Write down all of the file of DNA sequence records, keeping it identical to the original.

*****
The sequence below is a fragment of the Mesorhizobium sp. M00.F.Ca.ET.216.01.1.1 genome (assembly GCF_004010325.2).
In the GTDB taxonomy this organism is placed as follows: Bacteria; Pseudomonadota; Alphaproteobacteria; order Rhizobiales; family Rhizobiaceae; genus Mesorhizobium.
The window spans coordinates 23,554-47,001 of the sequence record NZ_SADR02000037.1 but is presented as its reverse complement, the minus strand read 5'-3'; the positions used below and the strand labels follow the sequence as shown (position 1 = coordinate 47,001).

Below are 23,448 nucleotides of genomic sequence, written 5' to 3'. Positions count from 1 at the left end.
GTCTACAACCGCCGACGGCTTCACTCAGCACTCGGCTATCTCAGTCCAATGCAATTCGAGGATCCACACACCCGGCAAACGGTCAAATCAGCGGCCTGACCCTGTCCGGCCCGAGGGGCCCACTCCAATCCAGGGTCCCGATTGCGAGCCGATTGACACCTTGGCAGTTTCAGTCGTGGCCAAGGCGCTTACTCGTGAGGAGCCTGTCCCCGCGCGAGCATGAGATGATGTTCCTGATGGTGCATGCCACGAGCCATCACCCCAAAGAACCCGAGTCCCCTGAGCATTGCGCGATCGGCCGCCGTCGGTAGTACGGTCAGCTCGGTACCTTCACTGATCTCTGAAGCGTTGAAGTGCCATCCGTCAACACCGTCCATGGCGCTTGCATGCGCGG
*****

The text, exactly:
The sequence below is a fragment of the Mesorhizobium sp. M00.F.Ca.ET.216.01.1.1 genome (assembly GCF_004010325.2).
In the GTDB taxonomy this organism is placed as follows: Bacteria; Pseudomonadota; Alphaproteobacteria; order Rhizobiales; family Rhizobiaceae; genus Mesorhizobium.
The window spans coordinates 23,554-47,001 of the sequence record NZ_SADR02000037.1 but is presented as its reverse complement, the minus strand read 5'-3'; the positions used below and the strand labels follow the sequence as shown (position 1 = coordinate 47,001).

Below are 23,448 nucleotides of genomic sequence, written 5' to 3'. Positions count from 1 at the left end.
GTCTACAACCGCCGACGGCTTCACTCAGCACTCGGCTATCTCAGTCCAATGCAATTCGAGGATCCACACACCCGGCAAACGGTCAAATCAGCGGCCTGACCCTGTCCGGCCCGAGGGGCCCACTCCAATCCAGGGTCCCGATTGCGAGCCGATTGACACCTTGGCAGTTTCAGTCGTGGCCAAGGCGCTTACTCGTGAGGAGCCTGTCCCCGCGCGAGCATGAGATGATGTTCCTGATGGTGCATGCCACGAGCCATCACCCCAAAGAACCCGAGTCCCCTGAGCATTGCGCGATCGGCCGCCGTCGGTAGTACGGTCAGCTCGGTACCTTCACTGATCTCTGAAGCGTTGAAGTGCCATCCGTCAACACCGTCCATGGCGCTTGCATGCGCGG